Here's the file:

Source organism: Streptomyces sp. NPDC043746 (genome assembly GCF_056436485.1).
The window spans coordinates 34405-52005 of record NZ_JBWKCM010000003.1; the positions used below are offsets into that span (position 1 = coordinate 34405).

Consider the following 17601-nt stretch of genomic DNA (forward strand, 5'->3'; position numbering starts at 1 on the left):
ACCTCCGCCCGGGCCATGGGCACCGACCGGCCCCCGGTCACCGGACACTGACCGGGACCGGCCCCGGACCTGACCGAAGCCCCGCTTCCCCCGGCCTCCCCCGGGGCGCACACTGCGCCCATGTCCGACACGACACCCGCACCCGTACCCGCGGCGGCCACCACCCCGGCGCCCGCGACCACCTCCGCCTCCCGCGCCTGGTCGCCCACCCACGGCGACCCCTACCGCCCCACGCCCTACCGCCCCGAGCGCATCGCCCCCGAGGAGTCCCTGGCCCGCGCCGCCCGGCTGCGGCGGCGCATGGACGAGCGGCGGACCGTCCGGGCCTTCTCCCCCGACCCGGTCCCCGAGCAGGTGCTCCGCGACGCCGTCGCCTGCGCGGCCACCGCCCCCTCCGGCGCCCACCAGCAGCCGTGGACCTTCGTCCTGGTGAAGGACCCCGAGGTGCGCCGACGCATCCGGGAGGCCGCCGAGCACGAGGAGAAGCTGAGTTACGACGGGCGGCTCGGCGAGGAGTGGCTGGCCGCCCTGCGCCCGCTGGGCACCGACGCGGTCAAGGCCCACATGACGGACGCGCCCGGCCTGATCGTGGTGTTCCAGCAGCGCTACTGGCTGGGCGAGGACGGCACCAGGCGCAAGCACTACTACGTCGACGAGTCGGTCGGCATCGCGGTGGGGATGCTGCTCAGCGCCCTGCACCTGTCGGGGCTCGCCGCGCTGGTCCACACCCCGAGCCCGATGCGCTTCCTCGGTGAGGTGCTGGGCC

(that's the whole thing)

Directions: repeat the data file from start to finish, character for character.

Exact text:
Source organism: Streptomyces sp. NPDC043746 (genome assembly GCF_056436485.1).
The window spans coordinates 34405-52005 of record NZ_JBWKCM010000003.1; the positions used below are offsets into that span (position 1 = coordinate 34405).

Consider the following 17601-nt stretch of genomic DNA (forward strand, 5'->3'; position numbering starts at 1 on the left):
ACCTCCGCCCGGGCCATGGGCACCGACCGGCCCCCGGTCACCGGACACTGACCGGGACCGGCCCCGGACCTGACCGAAGCCCCGCTTCCCCCGGCCTCCCCCGGGGCGCACACTGCGCCCATGTCCGACACGACACCCGCACCCGTACCCGCGGCGGCCACCACCCCGGCGCCCGCGACCACCTCCGCCTCCCGCGCCTGGTCGCCCACCCACGGCGACCCCTACCGCCCCACGCCCTACCGCCCCGAGCGCATCGCCCCCGAGGAGTCCCTGGCCCGCGCCGCCCGGCTGCGGCGGCGCATGGACGAGCGGCGGACCGTCCGGGCCTTCTCCCCCGACCCGGTCCCCGAGCAGGTGCTCCGCGACGCCGTCGCCTGCGCGGCCACCGCCCCCTCCGGCGCCCACCAGCAGCCGTGGACCTTCGTCCTGGTGAAGGACCCCGAGGTGCGCCGACGCATCCGGGAGGCCGCCGAGCACGAGGAGAAGCTGAGTTACGACGGGCGGCTCGGCGAGGAGTGGCTGGCCGCCCTGCGCCCGCTGGGCACCGACGCGGTCAAGGCCCACATGACGGACGCGCCCGGCCTGATCGTGGTGTTCCAGCAGCGCTACTGGCTGGGCGAGGACGGCACCAGGCGCAAGCACTACTACGTCGACGAGTCGGTCGGCATCGCGGTGGGGATGCTGCTCAGCGCCCTGCACCTGTCGGGGCTCGCCGCGCTGGTCCACACCCCGAGCCCGATGCGCTTCCTCGGTGAGGTGCTGGGCC